Allergy testing is the procedure used to determine which particular substances (called allergens) are responsible for causing an allergic reaction. Allergy testing would rarely be conducted on athletes, though it can be useful as part of their health screening. Allergy tests would usually be conducted after symptoms are noted. The symptoms of allergies may include the following: skin rashes, swelling, sneezing and running nose, red and itchy eyes, asthma, nausea and vomiting, and the severe allergic reaction - anaphylaxis.
equipment required: appropriate blood testing equipment, patches or diets - often specific for the allergies to be tested.
procedure: Allergy tests must be performed by a qualified health professional who can then treat any allergic reactions if found. The testing procedure used depends on the type of allergy, but may include skin and blood tests or special diets.
- Skin Prick Tests — This is the most common test for allergies. Allergens are applied to the skin of the forearm, upper arm or back and the skin gently pricked with a needle. A positive result is indicated by redness or swelling on the skin within 15-20 minutes. A similar intradermal skin test involves injecting a small amount of the substance just below the surface of the skin.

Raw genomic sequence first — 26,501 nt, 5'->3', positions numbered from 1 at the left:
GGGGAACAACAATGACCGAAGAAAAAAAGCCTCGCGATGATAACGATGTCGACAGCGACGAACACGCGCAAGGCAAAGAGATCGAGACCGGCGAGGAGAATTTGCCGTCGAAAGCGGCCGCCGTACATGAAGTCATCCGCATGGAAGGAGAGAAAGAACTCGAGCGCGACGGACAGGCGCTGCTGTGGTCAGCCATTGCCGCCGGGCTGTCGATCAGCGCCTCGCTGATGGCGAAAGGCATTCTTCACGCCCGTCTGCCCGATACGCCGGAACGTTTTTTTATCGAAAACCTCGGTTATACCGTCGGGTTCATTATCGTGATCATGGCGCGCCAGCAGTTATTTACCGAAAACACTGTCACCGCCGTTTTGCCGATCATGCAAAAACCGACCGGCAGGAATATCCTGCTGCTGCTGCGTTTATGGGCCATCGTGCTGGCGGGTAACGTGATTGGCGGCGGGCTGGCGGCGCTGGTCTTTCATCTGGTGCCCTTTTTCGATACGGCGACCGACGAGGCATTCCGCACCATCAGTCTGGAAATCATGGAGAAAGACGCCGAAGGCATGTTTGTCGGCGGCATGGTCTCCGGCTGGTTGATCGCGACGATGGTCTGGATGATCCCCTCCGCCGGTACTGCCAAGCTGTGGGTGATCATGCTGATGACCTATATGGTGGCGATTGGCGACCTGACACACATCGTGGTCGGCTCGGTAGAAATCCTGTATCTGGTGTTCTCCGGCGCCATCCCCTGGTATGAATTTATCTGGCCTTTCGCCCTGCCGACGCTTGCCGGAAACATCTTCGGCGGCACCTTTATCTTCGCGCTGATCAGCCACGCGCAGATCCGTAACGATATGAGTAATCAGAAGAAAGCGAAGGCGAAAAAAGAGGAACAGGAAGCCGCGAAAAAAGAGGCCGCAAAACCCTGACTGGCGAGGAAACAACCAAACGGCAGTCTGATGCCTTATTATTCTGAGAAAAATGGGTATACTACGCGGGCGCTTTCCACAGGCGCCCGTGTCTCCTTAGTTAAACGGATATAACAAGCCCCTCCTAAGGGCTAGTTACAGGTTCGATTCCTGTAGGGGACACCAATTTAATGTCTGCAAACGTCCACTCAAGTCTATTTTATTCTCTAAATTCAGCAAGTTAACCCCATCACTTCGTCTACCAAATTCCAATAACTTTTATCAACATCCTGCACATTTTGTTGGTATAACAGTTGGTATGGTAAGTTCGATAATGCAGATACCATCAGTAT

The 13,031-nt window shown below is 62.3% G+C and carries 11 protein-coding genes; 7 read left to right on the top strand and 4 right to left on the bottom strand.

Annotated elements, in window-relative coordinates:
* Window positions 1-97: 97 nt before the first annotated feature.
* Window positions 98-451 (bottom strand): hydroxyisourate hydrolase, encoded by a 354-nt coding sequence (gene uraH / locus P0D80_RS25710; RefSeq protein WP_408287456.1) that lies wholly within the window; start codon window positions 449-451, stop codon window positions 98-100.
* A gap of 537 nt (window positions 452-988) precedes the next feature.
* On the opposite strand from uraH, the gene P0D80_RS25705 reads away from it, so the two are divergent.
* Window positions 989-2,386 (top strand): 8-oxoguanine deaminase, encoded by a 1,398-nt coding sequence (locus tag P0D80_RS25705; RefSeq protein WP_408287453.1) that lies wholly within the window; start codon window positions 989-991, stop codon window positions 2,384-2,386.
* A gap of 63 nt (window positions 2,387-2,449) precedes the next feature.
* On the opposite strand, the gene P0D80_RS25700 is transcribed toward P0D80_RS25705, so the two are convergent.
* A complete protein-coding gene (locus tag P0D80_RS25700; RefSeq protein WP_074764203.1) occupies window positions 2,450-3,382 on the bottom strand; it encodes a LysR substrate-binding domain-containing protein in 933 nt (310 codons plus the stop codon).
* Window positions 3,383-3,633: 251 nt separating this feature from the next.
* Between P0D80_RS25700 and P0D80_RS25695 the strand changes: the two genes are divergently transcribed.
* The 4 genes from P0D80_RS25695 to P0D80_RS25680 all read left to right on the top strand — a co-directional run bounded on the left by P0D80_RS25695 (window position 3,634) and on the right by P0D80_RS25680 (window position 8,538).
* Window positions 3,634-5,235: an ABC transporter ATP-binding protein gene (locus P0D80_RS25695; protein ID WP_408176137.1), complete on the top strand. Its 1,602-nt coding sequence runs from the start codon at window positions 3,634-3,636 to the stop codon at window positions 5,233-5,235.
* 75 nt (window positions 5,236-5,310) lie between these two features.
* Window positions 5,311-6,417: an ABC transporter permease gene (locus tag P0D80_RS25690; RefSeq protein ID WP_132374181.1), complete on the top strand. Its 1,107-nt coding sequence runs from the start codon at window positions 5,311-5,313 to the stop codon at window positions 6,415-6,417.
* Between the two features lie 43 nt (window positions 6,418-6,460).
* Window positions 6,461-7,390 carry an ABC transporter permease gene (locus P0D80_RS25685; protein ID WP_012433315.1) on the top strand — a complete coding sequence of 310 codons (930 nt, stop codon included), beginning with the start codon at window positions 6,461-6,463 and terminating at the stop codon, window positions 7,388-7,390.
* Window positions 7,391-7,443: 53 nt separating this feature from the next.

- Blood tests (RAST) — useful when skin testing is not possible or is inconclusive. The blood is tested for levels of allergen-specific IgE, an immunoglobulin associated with allergic reactions.
- Patch tests — Patches are applied to the skin of the back in adhesive strips, and the area is examined after two and four days. A positive result shows as redness or blisters at the site of a particular substance. Patch tests are most commonly used to investigate contact dermatitis.
- Elimination Diets — used to isolate foods that may be causing an allergic reaction. Only a limited number of specified foods may be consumed initially, then if symptoms improve, foods are added one at a time until the symptoms recur (known as ‘challenge testing’). Elimination diets take at least a few weeks, and must be followed under the guidance of a dietitian or other health professional.
Treatment: may include permanent dietary changes, avoidance of allergens, or desensitization (vaccination) treatment.
Comments: Allergic reactions can be life threatening. You should see a medical practitioner if you have any concerns.